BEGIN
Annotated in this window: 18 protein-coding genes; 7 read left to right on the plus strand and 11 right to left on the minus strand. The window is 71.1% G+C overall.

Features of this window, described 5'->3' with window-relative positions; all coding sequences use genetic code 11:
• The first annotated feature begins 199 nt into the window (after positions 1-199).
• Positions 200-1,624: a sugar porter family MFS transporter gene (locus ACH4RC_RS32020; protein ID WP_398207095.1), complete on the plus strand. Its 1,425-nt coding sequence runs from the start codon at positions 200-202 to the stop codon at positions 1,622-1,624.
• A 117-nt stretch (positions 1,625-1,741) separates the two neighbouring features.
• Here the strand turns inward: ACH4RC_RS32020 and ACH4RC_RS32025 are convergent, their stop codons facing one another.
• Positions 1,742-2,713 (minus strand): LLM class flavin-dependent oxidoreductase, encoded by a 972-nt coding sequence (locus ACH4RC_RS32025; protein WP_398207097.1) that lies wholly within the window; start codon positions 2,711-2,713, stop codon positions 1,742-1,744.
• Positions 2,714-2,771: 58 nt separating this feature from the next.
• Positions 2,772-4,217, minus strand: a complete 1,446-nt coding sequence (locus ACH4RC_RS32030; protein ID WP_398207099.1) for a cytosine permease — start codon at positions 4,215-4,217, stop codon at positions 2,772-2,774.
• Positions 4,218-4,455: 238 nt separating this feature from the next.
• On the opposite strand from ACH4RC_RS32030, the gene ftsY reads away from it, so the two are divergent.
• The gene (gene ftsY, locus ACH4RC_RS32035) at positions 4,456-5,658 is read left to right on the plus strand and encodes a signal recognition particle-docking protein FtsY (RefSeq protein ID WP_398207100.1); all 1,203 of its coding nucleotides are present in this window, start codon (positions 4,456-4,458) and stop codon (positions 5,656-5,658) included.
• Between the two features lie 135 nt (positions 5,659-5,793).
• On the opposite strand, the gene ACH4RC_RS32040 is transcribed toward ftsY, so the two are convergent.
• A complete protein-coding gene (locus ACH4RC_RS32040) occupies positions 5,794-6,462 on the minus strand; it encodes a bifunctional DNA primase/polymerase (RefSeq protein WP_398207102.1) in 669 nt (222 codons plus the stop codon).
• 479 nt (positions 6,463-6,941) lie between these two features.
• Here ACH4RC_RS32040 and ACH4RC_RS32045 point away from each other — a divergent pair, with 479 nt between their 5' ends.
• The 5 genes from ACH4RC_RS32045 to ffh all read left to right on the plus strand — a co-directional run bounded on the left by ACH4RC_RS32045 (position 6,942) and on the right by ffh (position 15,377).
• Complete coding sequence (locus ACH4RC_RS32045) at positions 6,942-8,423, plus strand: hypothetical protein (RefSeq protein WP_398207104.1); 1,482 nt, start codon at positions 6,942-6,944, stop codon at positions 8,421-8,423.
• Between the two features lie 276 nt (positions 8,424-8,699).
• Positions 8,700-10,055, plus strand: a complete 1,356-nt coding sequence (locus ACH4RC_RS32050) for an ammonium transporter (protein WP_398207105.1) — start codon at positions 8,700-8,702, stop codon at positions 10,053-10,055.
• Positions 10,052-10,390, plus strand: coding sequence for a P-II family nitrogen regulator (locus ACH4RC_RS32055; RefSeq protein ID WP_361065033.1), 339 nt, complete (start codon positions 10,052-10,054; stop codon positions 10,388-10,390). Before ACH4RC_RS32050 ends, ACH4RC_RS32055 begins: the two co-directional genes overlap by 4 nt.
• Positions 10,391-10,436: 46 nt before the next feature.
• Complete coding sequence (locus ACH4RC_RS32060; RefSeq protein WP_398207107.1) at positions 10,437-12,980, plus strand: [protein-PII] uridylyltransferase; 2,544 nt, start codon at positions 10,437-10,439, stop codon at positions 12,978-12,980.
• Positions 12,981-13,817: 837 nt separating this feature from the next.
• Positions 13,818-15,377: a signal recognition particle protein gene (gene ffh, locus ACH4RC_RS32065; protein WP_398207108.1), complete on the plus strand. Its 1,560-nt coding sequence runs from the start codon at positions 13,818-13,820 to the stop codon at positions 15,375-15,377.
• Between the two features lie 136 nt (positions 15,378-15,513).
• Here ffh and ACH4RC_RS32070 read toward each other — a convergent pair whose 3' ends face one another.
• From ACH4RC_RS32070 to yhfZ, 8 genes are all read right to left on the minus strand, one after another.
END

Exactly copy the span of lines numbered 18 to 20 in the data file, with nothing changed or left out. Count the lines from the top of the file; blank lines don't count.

• The 5 genes from ACH4RC_RS32045 to ffh all read left to right on the plus strand — a co-directional run bounded on the left by ACH4RC_RS32045 (position 6,942) and on the right by ffh (position 15,377).
• Complete coding sequence (locus ACH4RC_RS32045) at positions 6,942-8,423, plus strand: hypothetical protein (RefSeq protein WP_398207104.1); 1,482 nt, start codon at positions 6,942-6,944, stop codon at positions 8,421-8,423.
• Between the two features lie 276 nt (positions 8,424-8,699).